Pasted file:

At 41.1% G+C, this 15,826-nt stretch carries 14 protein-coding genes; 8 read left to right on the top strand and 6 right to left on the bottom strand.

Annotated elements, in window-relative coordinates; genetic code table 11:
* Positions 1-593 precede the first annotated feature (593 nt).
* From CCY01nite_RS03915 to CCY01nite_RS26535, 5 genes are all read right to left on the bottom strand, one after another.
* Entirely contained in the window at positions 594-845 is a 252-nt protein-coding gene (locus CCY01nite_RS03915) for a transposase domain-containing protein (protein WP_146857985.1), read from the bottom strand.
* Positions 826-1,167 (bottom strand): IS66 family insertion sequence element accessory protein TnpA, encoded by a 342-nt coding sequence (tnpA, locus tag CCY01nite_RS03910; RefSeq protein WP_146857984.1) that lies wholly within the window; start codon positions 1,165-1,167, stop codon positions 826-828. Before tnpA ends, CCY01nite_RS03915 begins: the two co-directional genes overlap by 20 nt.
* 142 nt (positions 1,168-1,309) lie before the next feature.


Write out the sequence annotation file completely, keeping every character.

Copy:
At 41.1% G+C, this 15,826-nt stretch carries 14 protein-coding genes; 8 read left to right on the top strand and 6 right to left on the bottom strand.

Annotated elements, in window-relative coordinates; genetic code table 11:
* Positions 1-593 precede the first annotated feature (593 nt).
* From CCY01nite_RS03915 to CCY01nite_RS26535, 5 genes are all read right to left on the bottom strand, one after another.
* Entirely contained in the window at positions 594-845 is a 252-nt protein-coding gene (locus CCY01nite_RS03915) for a transposase domain-containing protein (protein WP_146857985.1), read from the bottom strand.
* Positions 826-1,167 (bottom strand): IS66 family insertion sequence element accessory protein TnpA, encoded by a 342-nt coding sequence (tnpA, locus tag CCY01nite_RS03910; RefSeq protein WP_146857984.1) that lies wholly within the window; start codon positions 1,165-1,167, stop codon positions 826-828. Before tnpA ends, CCY01nite_RS03915 begins: the two co-directional genes overlap by 20 nt.
* 142 nt (positions 1,168-1,309) lie before the next feature.